Shoppers in the Netherlands will get the chance to visit Europe’s first plastic-free supermarket aisle on Wednesday in what campaigners claim is an turning point in the war on plastic pollution.
The store in Amsterdam will open its doors at 11am when shoppers will be able to choose from more than 700 plastic-free products, all available in one aisle.
The move comes amid growing global concern about the damage plastic waste is having on oceans, habitats and food chains. Scientists warn plastic pollution is now so widespread it risks permanent contamination of the natural world.
Earlier this year, a Guardian investigation revealed that UK supermarkets were a major source of plastic waste, producing 1m tonnes a year. And for the past 12 months, campaigners have been calling for all supermarkets to offer a plastic-free aisle.
Sian Sutherland, co-founder of A Plastic Planet, the group behind the campaign, said the opening represented “a landmark moment for the global fight against plastic pollution”.
“For decades shoppers have been sold the lie that we can’t live without plastic in food and drink. A plastic-free aisle dispels all that. Finally we can see a future where the public have a choice about whether to buy plastic or plastic-free. Right now we have no choice.”
“Plastic-free” sounds to me a lot like “smoke-free”, and probably likely to have the same kind of thinking behind it.
My bet is that far from “giving the public a choice”, they’ll soon be demanding plastic bans, and saying that plastic causes cancer, and children should be kept away from it.
I must say that there seems to be far too much plastic around. More or less everything I buy seems to be encased in plastic. In the past when you bought a pair of pliers or a piece of steak it would come in a brown paper bag, and maybe not even that. Now they both come packed in several layers of plastic, and all inside a cardboard box. And it’s a devil of a job to open them sometimes. I’ve even taken saws and hammers to some of the packaging, it was so difficult to open.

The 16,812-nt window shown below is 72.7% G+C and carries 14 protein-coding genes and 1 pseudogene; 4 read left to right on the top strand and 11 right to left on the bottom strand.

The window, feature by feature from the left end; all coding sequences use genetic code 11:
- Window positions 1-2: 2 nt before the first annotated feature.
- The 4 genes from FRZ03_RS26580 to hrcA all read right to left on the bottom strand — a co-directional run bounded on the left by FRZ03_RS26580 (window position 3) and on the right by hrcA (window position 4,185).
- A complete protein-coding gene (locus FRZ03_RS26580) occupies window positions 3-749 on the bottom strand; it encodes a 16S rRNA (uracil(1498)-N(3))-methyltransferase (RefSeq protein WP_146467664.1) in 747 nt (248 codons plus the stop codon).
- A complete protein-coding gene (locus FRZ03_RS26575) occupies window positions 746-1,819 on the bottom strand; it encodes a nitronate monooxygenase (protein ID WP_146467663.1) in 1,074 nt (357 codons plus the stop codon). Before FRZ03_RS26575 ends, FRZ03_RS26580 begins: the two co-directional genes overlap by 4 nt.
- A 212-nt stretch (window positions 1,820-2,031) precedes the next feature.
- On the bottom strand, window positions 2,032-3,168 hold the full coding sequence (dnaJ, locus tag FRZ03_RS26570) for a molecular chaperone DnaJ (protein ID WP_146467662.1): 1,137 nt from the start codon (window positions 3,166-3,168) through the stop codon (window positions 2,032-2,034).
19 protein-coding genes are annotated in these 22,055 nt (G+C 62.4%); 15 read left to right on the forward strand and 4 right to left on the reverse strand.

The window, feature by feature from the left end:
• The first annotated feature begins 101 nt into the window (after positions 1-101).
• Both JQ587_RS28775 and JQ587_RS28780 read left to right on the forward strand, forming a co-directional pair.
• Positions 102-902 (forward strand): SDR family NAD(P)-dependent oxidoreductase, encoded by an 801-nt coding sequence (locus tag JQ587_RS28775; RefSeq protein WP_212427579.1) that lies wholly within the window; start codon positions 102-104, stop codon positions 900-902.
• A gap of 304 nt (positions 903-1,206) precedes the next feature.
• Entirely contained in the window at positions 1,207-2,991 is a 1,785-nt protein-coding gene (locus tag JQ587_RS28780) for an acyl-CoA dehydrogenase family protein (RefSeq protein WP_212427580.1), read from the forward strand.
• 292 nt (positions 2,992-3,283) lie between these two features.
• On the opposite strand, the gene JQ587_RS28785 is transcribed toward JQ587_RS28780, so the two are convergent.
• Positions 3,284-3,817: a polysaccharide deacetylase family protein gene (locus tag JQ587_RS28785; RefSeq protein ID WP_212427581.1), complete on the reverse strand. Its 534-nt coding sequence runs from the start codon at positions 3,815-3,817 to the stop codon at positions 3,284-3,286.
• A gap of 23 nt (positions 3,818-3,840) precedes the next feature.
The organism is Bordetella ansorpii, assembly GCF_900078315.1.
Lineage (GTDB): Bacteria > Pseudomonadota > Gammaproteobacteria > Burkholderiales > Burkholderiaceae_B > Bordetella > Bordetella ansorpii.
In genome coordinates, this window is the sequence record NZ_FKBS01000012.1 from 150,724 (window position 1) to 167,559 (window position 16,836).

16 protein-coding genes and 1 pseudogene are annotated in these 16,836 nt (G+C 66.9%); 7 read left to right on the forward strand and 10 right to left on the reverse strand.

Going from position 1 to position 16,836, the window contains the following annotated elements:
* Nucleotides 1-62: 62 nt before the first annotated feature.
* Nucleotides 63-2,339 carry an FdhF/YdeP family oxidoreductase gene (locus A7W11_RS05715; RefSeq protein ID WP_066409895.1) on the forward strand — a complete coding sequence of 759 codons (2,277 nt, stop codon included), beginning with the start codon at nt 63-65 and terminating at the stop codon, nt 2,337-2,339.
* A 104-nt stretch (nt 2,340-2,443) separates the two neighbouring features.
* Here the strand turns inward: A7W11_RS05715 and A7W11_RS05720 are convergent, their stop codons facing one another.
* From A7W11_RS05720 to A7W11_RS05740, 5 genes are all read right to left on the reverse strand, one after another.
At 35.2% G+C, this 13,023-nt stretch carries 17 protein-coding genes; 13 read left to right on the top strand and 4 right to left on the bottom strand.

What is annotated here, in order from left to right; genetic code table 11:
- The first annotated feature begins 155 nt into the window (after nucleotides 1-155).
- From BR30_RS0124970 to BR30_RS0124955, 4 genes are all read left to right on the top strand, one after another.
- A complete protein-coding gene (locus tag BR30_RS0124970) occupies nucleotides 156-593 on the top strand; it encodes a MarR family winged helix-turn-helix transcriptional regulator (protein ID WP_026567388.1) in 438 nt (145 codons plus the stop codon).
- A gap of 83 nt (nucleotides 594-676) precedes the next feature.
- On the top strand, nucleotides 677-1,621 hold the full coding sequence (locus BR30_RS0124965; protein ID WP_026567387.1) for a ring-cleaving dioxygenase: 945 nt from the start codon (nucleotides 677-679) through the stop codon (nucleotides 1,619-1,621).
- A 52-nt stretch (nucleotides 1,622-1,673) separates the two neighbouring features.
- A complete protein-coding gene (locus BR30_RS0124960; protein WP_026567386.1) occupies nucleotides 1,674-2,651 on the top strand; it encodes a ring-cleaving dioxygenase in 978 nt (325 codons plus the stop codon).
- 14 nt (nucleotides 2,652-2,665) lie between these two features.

And I suspect it’s all Health and Safety regulations. I doubt if the manufacturers or producers want all the packaging. It has to raise the price of everything, and since there’s quite often a time cost in getting the packaging open, there’s a loss in value, when for example you have to do 100 kJ of work to open a package containing 80 kJ of food.
But “plastic” also has connotations of being nasty, cheap, and artificial. Plastics are new products that have hardly been around for 100 years, and some people seem to react to anything new by condemning it (a bit like when people started smoking novelty cigarettes 100 years ago, and lung cancer was blamed on them).
I’ve read quite a lot about plastic bottles and bags floating around in the oceans, sometimes apparently covering huge areas, like Sargasso Seas of Sainsbury’s and ASDA bags, and fish eating them or getting enmeshed in them. But plastics are made up of organic compounds – carbon, hydrogen, and oxygen – which must surely decompose over a few years or centuries or millennia. Pretty well everything else does.
But then I’m reminded of how I dug up some bivalve seashells out of shale beds on the Jurassic coast of Devon. They would have been 100 million or more years old. And they looked almost as good as new. How come nobody complains about the litter of seashells on the sea beds? Couldn’t the bivalves have been a bit more considerate than to have littered the Earth with shells that were as resistant to weathering as cigarette butts (which, as everyone knows, can last for all eternity). And what about all those dinosaurs leaving their bones everywhere? And, worst of all, the foraminifer whose tiny shells make up entire layers of chalk on the Kent and Sussex coasts of England? Isn’t that “pollution” too?
But they don’t see that as “pollution”. It’s only ever anything that humans produce that gets labelled as “pollution”. In fact, these people seem to think that everything humans produce is something that will destroy the “natural” environment. And furthermore they seem to think of humans themselves as a form of pollution.
Sitting behind all this seems to be an idea of a perfect and unchanging world into which us humans blundered, dropping ASDA bags and cigarette butts and beer cans everywhere, spoiling everything, just like Adam and Eve in the Garden of Eden, ignoring God’s advice as usual. And hence the intense moral fervour that accompanies all their campaigns: they’re doing God’s work.